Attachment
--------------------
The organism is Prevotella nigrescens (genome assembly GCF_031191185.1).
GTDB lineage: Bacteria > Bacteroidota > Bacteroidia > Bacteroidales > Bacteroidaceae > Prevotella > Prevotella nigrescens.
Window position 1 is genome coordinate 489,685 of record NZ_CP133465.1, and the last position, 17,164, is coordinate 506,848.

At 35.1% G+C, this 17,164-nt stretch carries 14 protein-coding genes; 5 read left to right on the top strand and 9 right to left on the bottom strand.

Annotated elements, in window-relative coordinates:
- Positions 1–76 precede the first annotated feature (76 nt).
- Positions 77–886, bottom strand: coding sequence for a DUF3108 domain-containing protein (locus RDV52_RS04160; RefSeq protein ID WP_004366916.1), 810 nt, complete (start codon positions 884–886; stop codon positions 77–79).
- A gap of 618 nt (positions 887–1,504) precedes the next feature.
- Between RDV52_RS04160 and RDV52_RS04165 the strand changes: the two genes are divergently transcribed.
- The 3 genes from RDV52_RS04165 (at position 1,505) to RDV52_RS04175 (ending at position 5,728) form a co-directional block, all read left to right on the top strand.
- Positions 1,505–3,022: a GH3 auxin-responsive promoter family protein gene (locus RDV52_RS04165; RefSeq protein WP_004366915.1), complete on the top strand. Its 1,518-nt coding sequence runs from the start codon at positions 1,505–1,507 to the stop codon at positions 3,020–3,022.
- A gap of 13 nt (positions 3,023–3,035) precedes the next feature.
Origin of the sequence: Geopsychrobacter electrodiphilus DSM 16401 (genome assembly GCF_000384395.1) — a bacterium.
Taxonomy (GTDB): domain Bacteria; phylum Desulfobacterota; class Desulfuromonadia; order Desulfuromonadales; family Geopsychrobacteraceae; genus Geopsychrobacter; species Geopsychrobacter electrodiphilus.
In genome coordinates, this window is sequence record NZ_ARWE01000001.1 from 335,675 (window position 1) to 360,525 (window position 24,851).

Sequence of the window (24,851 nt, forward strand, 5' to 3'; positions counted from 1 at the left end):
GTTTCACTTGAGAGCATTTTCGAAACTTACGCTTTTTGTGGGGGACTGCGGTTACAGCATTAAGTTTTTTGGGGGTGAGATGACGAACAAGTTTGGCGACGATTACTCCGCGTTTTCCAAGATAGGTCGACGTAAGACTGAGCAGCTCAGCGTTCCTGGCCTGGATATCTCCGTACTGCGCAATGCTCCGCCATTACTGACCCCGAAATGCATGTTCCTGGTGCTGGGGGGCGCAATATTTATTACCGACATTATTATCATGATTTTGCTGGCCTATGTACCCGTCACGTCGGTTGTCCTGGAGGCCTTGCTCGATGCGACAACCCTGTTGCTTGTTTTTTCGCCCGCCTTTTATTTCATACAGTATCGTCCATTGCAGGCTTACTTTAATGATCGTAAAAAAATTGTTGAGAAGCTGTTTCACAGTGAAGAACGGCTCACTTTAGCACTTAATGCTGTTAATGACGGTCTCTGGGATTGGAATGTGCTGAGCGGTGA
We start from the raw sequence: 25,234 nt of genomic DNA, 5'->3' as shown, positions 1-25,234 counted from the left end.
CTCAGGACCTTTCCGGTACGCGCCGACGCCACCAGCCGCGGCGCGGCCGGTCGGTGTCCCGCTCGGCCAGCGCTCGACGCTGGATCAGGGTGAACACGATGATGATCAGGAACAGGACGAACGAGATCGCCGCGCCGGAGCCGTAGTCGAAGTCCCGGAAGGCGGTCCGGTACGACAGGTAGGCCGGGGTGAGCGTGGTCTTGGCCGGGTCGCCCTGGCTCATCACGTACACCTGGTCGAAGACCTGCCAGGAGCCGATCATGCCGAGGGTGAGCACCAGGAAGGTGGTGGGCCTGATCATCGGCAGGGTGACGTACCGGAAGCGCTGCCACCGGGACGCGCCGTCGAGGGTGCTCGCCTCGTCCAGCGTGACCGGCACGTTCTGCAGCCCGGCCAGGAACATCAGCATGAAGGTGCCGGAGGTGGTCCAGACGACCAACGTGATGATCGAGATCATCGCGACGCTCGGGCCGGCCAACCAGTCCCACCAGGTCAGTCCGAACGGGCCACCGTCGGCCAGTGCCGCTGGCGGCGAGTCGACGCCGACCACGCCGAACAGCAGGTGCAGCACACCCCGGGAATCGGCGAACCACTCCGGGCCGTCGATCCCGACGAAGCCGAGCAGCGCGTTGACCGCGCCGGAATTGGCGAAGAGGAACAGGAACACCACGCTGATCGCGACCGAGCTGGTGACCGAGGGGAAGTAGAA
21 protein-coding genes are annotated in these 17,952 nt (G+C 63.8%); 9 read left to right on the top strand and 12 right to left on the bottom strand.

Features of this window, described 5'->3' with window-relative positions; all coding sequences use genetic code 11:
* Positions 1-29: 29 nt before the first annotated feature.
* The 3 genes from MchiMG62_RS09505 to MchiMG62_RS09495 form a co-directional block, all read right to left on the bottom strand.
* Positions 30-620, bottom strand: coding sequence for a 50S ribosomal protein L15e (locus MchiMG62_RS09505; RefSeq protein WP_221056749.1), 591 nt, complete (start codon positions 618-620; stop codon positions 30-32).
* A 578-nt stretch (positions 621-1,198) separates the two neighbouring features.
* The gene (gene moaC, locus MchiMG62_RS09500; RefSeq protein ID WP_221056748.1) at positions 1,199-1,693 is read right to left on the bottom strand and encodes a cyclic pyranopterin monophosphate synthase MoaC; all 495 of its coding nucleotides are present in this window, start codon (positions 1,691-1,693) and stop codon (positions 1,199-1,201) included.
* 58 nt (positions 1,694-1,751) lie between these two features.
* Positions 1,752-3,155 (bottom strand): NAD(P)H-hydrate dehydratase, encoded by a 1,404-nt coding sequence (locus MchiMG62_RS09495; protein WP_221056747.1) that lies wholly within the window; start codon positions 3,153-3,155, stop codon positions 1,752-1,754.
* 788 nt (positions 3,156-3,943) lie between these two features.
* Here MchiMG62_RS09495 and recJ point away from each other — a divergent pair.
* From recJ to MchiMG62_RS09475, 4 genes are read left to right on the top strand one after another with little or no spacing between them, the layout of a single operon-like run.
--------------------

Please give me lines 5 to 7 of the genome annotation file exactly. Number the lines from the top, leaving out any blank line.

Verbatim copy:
Annotated elements, in window-relative coordinates:
- Positions 1–76 precede the first annotated feature (76 nt).
- Positions 77–886, bottom strand: coding sequence for a DUF3108 domain-containing protein (locus RDV52_RS04160; RefSeq protein ID WP_004366916.1), 810 nt, complete (start codon positions 884–886; stop codon positions 77–79).